Monitoring what is real: The effects of modality and action on accuracy and type of reality monitoring error
Garrison, J.R., Bond, R., Gibbard, E., Johnson, M.K., & Simons, J.S. (2017). Cortex, 87, 108-117.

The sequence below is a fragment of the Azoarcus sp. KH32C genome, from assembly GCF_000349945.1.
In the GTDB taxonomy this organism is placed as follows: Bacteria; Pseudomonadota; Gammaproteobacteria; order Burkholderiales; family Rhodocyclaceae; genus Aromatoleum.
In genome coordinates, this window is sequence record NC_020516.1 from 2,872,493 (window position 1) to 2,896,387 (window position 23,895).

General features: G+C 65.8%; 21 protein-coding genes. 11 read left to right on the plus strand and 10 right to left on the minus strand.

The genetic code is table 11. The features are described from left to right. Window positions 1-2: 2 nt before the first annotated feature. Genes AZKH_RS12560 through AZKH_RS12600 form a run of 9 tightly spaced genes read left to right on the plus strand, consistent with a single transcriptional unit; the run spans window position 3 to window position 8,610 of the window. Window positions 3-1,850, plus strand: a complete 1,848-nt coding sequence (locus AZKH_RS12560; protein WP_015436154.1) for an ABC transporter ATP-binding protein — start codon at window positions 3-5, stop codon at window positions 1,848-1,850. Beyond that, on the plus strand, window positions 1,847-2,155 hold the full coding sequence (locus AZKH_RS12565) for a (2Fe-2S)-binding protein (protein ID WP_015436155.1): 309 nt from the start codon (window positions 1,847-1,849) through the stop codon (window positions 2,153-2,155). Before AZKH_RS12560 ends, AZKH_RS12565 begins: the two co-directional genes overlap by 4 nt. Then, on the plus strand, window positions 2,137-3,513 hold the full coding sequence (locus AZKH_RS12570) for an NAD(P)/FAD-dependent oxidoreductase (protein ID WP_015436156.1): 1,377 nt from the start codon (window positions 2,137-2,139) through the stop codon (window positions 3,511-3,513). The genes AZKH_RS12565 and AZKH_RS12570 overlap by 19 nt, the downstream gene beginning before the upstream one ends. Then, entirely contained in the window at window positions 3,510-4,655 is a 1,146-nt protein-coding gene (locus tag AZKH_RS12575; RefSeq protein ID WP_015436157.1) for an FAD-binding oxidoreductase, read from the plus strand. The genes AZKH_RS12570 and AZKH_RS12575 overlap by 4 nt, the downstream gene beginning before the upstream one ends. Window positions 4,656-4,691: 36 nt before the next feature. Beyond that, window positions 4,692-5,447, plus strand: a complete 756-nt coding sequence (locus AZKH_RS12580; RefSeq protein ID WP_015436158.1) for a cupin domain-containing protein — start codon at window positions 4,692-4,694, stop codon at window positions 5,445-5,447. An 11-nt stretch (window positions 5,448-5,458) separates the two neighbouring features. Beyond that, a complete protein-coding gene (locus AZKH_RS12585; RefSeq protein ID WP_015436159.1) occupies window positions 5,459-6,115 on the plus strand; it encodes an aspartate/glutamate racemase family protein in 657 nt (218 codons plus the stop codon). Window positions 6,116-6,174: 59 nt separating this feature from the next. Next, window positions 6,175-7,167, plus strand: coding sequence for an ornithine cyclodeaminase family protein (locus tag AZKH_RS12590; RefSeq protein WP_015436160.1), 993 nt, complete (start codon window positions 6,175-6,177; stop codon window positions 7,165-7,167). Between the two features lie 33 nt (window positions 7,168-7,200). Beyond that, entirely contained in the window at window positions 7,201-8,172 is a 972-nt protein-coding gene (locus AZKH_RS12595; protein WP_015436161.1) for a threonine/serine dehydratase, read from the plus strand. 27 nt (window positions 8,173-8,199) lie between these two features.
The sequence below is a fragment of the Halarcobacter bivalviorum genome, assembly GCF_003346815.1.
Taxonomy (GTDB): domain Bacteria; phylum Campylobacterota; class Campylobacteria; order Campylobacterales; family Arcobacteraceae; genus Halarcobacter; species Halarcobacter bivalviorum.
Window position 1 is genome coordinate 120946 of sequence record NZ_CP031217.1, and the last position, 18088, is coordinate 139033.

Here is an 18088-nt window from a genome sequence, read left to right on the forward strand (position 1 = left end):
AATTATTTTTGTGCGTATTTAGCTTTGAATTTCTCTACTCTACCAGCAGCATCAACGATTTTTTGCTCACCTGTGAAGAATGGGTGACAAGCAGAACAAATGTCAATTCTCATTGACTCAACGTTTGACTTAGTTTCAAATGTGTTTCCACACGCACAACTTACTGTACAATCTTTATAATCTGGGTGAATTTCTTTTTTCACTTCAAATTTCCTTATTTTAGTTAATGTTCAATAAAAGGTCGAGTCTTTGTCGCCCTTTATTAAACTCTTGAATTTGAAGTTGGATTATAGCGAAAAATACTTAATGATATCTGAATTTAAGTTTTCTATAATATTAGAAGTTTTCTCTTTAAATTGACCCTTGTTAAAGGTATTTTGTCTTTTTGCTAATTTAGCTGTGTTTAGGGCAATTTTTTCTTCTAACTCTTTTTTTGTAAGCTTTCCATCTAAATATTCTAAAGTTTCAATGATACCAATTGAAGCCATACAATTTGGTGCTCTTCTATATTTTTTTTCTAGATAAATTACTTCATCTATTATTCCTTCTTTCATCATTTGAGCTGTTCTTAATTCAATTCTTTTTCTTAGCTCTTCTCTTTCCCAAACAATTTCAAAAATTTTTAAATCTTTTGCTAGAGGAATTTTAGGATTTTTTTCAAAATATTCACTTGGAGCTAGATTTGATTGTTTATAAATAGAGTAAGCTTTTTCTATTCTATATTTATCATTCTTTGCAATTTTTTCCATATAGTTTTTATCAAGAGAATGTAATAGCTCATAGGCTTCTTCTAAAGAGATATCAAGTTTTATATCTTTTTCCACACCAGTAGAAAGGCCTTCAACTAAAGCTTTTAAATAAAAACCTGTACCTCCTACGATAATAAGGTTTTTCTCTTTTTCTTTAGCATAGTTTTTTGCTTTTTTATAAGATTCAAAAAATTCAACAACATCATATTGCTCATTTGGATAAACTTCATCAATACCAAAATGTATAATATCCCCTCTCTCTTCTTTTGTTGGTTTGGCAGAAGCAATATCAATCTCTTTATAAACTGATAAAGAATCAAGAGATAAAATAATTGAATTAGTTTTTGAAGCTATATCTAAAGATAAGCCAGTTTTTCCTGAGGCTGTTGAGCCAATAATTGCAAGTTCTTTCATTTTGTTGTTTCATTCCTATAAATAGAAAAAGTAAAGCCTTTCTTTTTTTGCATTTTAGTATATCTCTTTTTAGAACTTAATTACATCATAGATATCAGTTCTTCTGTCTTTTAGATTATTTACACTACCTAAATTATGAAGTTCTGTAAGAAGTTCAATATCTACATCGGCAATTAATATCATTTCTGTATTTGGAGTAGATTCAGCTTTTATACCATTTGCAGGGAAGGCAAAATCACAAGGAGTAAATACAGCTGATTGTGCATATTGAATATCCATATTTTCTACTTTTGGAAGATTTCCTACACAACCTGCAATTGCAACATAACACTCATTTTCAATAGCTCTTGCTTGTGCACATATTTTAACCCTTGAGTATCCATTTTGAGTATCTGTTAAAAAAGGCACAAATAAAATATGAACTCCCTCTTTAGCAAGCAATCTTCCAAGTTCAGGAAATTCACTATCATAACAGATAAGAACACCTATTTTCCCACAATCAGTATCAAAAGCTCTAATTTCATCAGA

Reality monitoring refers to processes involved in distinguishing internally generated information from information presented in the external world, an activity thought to be based, in part, on assessment of activated features such as the amount and type of cognitive operations and perceptual content. Impairment in reality monitoring has been implicated in symptoms of mental illness and associated more widely with the occurrence of anomalous perceptions as well as false memories and beliefs. In the present experiment, the cognitive mechanisms of reality monitoring were probed in healthy individuals using a task that investigated the effects of stimulus modality (auditory vs. visual) and the type of action undertaken during encoding (thought vs. speech) on subsequent source memory. There was reduced source accuracy for auditory stimuli compared with visual, and when encoding was accompanied by thought as opposed to speech, and a greater rate of externalization than internalization errors that was stable across factors. Interpreted within the source monitoring framework (Johnson, Hashtroudi, & Lindsay, 1993), the results are consistent with the greater prevalence of clinically observed auditory than visual reality discrimination failures. The significance of these findings is discussed in light of theories of hallucinations, delusions and confabulation.